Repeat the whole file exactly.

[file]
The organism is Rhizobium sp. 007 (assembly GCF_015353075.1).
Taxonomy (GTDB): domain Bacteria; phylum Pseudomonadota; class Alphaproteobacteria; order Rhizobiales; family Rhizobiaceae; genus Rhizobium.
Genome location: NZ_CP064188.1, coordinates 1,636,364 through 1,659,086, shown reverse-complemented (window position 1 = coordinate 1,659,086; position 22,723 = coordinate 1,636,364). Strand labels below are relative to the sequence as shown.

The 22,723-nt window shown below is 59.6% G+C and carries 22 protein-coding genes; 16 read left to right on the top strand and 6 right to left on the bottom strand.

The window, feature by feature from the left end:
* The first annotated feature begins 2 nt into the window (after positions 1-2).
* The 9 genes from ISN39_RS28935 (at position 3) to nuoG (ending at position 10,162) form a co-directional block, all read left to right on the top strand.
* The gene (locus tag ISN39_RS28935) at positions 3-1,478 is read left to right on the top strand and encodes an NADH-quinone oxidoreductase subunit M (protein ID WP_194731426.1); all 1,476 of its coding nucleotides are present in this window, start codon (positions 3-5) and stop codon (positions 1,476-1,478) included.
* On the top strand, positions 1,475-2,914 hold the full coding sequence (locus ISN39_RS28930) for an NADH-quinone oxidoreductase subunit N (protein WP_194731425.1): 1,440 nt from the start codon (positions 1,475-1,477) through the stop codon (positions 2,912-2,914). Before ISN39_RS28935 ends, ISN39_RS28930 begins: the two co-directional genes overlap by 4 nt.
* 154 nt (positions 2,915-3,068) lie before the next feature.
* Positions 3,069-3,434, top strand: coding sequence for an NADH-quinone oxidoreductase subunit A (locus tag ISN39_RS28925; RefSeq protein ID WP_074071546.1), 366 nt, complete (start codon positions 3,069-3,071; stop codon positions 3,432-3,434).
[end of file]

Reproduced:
The organism is Rhizobium sp. 007 (assembly GCF_015353075.1).
Taxonomy (GTDB): domain Bacteria; phylum Pseudomonadota; class Alphaproteobacteria; order Rhizobiales; family Rhizobiaceae; genus Rhizobium.
Genome location: NZ_CP064188.1, coordinates 1,636,364 through 1,659,086, shown reverse-complemented (window position 1 = coordinate 1,659,086; position 22,723 = coordinate 1,636,364). Strand labels below are relative to the sequence as shown.

The 22,723-nt window shown below is 59.6% G+C and carries 22 protein-coding genes; 16 read left to right on the top strand and 6 right to left on the bottom strand.

The window, feature by feature from the left end:
* The first annotated feature begins 2 nt into the window (after positions 1-2).
* The 9 genes from ISN39_RS28935 (at position 3) to nuoG (ending at position 10,162) form a co-directional block, all read left to right on the top strand.
* The gene (locus tag ISN39_RS28935) at positions 3-1,478 is read left to right on the top strand and encodes an NADH-quinone oxidoreductase subunit M (protein ID WP_194731426.1); all 1,476 of its coding nucleotides are present in this window, start codon (positions 3-5) and stop codon (positions 1,476-1,478) included.
* On the top strand, positions 1,475-2,914 hold the full coding sequence (locus ISN39_RS28930) for an NADH-quinone oxidoreductase subunit N (protein WP_194731425.1): 1,440 nt from the start codon (positions 1,475-1,477) through the stop codon (positions 2,912-2,914). Before ISN39_RS28935 ends, ISN39_RS28930 begins: the two co-directional genes overlap by 4 nt.
* 154 nt (positions 2,915-3,068) lie before the next feature.
* Positions 3,069-3,434, top strand: coding sequence for an NADH-quinone oxidoreductase subunit A (locus tag ISN39_RS28925; RefSeq protein ID WP_074071546.1), 366 nt, complete (start codon positions 3,069-3,071; stop codon positions 3,432-3,434).